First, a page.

Back in junior high I met a lifelong friend in the clarinet section—Roberta.
We both took private lessons. We both went to music camp. We both practiced diligently. And yes, we did goof around now and then and drive our band teacher just a little nuts.
Every year Roberta and I auditioned for chairs within the clarinet section, and every year, all the way through high school, guess who won first chair? Roberta.
You probably expect me now to talk about how discouraged I became and how it affected our friendship. Sorry to disappoint, but I really enjoyed being second chair clarinet. Roberta handled solos better than I did and had more confidence than I did.
Our senior year, Roberta and I both also played in the high school orchestra. Our director decided that year to have Roberta play the bassoon, and I became first chair clarinet. Eek! I had to work and work on a solo for the state competition, and I had to talk myself into being confident enough to play said solo.
Truth be told, I preferred second chair. I didn’t like the spotlight—still don’t.
When my publisher told me I had to develop a presence on social media and talk about myself and my book, I struggled. Still do. Social media just doesn’t feel comfortable to a second-chair clarinet player.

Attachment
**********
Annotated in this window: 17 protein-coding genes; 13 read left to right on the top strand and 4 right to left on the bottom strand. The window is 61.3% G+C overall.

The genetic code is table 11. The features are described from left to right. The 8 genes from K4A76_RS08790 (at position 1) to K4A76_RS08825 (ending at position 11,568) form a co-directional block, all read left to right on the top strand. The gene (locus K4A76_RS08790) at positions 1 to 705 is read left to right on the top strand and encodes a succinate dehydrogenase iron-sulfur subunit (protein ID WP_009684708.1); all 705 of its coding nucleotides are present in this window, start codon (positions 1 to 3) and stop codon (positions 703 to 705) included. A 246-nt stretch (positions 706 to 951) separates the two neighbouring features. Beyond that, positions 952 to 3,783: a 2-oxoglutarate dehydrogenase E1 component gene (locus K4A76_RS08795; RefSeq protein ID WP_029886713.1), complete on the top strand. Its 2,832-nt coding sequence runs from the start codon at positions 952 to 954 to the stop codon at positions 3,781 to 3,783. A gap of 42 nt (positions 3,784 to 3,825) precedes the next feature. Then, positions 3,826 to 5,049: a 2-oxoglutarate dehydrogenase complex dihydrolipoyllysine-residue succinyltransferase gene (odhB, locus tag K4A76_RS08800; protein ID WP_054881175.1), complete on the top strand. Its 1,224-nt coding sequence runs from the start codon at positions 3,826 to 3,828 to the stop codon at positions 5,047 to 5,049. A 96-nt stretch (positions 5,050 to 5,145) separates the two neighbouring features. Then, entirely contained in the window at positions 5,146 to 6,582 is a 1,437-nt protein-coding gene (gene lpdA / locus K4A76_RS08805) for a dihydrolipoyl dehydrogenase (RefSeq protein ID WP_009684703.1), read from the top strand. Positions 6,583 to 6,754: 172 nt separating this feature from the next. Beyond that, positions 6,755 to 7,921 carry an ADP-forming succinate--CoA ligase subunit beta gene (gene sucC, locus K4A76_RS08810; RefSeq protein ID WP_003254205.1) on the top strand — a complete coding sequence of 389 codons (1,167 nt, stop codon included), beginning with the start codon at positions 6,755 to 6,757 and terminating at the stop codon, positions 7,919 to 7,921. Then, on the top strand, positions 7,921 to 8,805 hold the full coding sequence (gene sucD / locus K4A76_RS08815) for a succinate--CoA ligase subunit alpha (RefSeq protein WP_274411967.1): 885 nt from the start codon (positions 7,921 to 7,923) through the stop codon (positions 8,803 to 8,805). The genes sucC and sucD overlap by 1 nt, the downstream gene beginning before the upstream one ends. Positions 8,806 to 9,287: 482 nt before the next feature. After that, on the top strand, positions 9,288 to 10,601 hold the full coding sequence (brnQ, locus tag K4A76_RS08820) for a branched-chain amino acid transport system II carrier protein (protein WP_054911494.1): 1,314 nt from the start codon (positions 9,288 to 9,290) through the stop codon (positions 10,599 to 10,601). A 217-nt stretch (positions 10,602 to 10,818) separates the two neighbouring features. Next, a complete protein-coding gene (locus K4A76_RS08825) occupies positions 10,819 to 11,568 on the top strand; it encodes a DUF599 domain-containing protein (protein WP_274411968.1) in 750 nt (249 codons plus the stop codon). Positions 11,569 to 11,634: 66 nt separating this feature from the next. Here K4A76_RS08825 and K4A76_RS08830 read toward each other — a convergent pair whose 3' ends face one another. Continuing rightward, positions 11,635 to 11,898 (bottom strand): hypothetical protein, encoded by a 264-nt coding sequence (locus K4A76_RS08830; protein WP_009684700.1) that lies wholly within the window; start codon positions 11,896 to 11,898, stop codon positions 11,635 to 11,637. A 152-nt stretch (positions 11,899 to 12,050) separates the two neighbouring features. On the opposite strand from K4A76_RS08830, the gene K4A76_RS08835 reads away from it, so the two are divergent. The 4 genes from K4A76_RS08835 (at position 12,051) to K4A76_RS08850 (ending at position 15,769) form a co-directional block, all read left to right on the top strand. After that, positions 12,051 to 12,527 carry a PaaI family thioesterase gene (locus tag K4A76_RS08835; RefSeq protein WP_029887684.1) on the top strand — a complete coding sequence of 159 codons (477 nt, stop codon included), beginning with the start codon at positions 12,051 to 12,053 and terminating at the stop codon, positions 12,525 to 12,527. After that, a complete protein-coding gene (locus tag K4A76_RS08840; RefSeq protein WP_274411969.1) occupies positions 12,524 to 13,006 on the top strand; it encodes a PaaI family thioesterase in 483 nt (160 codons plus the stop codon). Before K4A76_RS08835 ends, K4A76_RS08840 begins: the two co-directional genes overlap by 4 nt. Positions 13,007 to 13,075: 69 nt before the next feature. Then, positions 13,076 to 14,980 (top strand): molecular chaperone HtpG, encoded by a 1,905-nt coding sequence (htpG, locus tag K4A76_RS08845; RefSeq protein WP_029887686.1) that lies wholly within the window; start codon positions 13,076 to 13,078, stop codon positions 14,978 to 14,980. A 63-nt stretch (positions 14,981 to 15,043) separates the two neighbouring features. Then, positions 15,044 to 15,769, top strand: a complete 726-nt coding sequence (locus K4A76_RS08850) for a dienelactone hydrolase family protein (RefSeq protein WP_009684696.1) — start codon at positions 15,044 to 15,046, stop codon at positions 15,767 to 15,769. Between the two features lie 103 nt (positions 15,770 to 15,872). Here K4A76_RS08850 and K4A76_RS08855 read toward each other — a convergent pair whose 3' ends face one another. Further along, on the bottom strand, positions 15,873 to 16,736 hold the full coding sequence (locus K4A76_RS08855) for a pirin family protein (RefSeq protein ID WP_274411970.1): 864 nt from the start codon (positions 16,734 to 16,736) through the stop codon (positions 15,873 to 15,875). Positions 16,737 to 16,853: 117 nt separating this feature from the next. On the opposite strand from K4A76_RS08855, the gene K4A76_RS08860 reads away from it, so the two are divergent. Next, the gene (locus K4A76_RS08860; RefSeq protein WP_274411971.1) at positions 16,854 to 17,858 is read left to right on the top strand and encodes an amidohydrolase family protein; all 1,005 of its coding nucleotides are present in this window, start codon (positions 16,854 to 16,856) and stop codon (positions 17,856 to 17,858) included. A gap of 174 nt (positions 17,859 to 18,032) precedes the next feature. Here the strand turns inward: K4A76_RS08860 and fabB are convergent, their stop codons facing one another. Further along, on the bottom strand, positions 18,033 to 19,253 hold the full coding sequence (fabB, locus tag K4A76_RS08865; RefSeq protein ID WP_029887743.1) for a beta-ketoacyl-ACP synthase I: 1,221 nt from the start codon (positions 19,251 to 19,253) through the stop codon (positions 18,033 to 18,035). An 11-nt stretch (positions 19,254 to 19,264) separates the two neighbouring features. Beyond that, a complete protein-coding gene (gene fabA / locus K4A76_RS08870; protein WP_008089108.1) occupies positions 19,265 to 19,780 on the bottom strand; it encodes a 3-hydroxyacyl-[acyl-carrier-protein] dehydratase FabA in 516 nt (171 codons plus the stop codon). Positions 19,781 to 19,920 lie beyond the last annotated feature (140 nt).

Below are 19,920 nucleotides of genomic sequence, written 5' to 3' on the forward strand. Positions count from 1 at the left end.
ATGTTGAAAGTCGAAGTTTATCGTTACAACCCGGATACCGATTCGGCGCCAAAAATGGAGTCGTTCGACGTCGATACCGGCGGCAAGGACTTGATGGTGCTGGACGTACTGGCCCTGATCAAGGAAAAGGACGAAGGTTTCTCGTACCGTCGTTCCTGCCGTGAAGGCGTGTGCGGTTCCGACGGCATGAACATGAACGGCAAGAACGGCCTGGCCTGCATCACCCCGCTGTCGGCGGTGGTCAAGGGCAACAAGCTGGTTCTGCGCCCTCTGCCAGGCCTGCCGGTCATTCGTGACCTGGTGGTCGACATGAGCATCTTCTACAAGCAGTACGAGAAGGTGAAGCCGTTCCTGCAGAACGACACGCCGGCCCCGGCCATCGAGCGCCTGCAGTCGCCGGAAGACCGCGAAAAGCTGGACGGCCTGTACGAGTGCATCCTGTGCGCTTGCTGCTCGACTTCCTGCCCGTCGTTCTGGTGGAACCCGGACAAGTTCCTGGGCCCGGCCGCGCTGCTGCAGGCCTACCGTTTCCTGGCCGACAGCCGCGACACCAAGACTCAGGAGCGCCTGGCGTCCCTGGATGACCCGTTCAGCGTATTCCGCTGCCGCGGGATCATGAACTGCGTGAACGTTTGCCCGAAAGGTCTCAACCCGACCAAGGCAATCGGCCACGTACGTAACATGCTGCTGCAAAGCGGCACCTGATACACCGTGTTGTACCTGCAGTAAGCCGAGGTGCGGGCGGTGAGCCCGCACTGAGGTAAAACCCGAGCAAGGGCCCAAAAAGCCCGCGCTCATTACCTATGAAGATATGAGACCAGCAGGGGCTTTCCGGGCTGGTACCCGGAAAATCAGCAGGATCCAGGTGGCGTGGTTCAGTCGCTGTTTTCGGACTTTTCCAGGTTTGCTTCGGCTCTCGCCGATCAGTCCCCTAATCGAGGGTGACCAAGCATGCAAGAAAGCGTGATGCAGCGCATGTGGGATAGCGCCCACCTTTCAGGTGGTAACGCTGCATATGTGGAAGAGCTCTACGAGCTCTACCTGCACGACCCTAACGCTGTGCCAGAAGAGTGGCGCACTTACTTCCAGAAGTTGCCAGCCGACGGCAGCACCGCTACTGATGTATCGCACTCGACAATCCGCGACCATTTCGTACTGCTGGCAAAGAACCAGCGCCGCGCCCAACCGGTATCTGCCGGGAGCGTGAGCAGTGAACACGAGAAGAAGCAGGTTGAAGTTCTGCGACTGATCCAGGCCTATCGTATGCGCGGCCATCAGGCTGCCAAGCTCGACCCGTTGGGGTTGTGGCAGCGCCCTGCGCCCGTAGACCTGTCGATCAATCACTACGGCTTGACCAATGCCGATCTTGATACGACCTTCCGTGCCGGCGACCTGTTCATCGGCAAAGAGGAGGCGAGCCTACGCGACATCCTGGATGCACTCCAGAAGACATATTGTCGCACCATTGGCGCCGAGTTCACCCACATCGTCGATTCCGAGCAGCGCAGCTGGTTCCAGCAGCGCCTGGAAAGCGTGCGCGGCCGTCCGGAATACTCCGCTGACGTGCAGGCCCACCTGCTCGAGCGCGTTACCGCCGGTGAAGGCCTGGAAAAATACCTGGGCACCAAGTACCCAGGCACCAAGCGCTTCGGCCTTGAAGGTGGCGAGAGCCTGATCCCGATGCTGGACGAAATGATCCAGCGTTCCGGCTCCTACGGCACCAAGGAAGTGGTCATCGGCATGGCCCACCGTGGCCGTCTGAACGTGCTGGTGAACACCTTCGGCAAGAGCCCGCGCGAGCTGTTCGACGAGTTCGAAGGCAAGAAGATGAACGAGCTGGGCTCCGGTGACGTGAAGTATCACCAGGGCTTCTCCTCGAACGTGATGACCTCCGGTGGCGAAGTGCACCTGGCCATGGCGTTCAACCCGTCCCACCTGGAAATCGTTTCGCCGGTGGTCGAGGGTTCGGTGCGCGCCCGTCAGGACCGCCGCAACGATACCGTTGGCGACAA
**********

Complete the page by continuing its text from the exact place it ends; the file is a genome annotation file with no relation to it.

But I have learned that I can use social media to draw attention to other people.
Nothing makes me happier than promoting a young or undiscovered writer. And I love posting a funny video or poignant article that I know one of my readers (you) will appreciate. I love giving a thumbs-up to friends and family members doing brave, fun, normal things.
Recently, as so often happens, I sat down to spend time reading my favorite book, and came across one short sentence in Romans 12:10 that speaks directly to this idea. I particularly like the way the verse reads in The Message: “Be good friends who love deeply; practice playing second fiddle.”
Don’t you think that verse could also be paraphrased this way: “Be good friends who love deeply; practice playing second clarinet?”
That semi-colon tells me that the the two parts of this sentence carry equal weight. Good friends who love deeply also play second fiddle (clarinet). Hmm . . .
I wonder what would happen in our friendships, and on social media, if we adopted the “second clarinet” mentality. What do you think?